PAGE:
Andrew Lake’s parents were Archibald Lake and Mary Bird. They came from England to Newfoundland and from there they move to New York staying there for some time. Archibald decided to migrate and settled in Washington County about 1789. They lived at Campus Martius because the Indian issue had not yet been settled until about 1795 when they moved to Rainbow north of Marietta.
There was a town and area called Rainbow north of Marietta and still is but there isn’t much there today according to the President of the Washington County Historical Society. I came upon this very interesting blog called “Historical Marietta: and the article was about the settlement of Rainbow apparently taken from the newspapers.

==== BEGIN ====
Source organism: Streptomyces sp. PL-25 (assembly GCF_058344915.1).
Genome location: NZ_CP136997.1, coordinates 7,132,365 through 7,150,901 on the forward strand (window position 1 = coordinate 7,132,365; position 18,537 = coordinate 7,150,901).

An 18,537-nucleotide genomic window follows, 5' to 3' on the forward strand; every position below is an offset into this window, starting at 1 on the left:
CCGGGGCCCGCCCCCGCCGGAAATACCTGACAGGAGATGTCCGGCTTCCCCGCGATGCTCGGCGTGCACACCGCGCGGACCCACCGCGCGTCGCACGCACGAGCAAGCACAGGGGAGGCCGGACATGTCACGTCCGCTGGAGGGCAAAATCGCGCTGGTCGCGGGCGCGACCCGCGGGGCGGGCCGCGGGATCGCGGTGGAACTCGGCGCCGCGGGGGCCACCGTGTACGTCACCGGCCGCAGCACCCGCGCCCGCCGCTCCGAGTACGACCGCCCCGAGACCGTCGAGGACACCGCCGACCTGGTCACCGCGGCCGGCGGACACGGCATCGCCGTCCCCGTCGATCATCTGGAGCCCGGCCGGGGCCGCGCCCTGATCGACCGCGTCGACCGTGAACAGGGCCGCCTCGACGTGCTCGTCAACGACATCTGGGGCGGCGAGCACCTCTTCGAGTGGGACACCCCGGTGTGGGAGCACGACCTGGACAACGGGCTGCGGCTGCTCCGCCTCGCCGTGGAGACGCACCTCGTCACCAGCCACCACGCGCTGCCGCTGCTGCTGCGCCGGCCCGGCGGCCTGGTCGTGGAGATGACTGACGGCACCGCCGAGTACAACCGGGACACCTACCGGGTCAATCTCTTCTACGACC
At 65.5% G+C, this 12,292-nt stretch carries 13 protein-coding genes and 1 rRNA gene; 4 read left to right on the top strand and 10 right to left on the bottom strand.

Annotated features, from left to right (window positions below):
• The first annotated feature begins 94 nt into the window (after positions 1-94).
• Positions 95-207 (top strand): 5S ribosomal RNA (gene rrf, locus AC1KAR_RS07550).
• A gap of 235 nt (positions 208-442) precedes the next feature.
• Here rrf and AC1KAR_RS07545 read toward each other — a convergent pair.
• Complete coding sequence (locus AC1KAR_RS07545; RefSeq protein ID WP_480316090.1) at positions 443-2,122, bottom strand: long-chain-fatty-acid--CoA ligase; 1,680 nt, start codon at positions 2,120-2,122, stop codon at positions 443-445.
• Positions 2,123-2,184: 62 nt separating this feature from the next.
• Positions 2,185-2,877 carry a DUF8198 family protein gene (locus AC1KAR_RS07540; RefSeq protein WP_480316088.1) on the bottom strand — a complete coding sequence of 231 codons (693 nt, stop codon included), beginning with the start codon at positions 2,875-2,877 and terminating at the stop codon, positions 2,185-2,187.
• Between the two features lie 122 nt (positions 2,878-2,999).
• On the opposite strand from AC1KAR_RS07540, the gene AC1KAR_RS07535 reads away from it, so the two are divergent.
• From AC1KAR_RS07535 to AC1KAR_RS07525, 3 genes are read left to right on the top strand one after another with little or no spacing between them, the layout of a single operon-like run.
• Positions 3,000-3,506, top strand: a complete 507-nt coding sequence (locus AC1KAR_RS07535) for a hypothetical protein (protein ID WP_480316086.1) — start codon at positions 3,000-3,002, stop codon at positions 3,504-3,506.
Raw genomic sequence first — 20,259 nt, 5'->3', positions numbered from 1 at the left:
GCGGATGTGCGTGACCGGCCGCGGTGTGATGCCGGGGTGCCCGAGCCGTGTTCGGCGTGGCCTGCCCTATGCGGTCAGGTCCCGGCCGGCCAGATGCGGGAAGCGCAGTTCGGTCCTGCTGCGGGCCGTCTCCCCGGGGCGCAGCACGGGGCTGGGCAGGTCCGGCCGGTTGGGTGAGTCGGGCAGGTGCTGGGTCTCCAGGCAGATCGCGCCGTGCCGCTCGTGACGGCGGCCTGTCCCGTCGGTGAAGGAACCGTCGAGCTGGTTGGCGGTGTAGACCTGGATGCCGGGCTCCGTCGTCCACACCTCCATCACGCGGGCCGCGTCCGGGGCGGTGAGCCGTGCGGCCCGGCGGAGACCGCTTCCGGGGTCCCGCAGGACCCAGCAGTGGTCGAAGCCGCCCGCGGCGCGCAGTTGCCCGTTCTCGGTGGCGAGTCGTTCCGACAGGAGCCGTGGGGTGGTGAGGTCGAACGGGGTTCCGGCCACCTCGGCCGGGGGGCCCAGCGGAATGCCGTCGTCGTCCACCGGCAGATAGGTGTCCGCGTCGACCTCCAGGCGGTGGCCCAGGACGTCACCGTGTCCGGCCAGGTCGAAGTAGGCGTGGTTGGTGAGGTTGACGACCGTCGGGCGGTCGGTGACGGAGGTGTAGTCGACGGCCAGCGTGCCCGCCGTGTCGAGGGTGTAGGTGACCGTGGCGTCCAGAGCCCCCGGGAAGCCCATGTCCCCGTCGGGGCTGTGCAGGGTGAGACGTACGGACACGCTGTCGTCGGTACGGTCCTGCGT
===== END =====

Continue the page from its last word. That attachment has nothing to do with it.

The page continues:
Archibald and Mary had the following children: 1) George, 2) James, 3) Thomas (1760-1854), 4) Andrew, 5) William, 6) Sally, 7) Margarette.
One of the history books about Washington County states there were 8 children? The plaque on the tombstone makes this claim as well?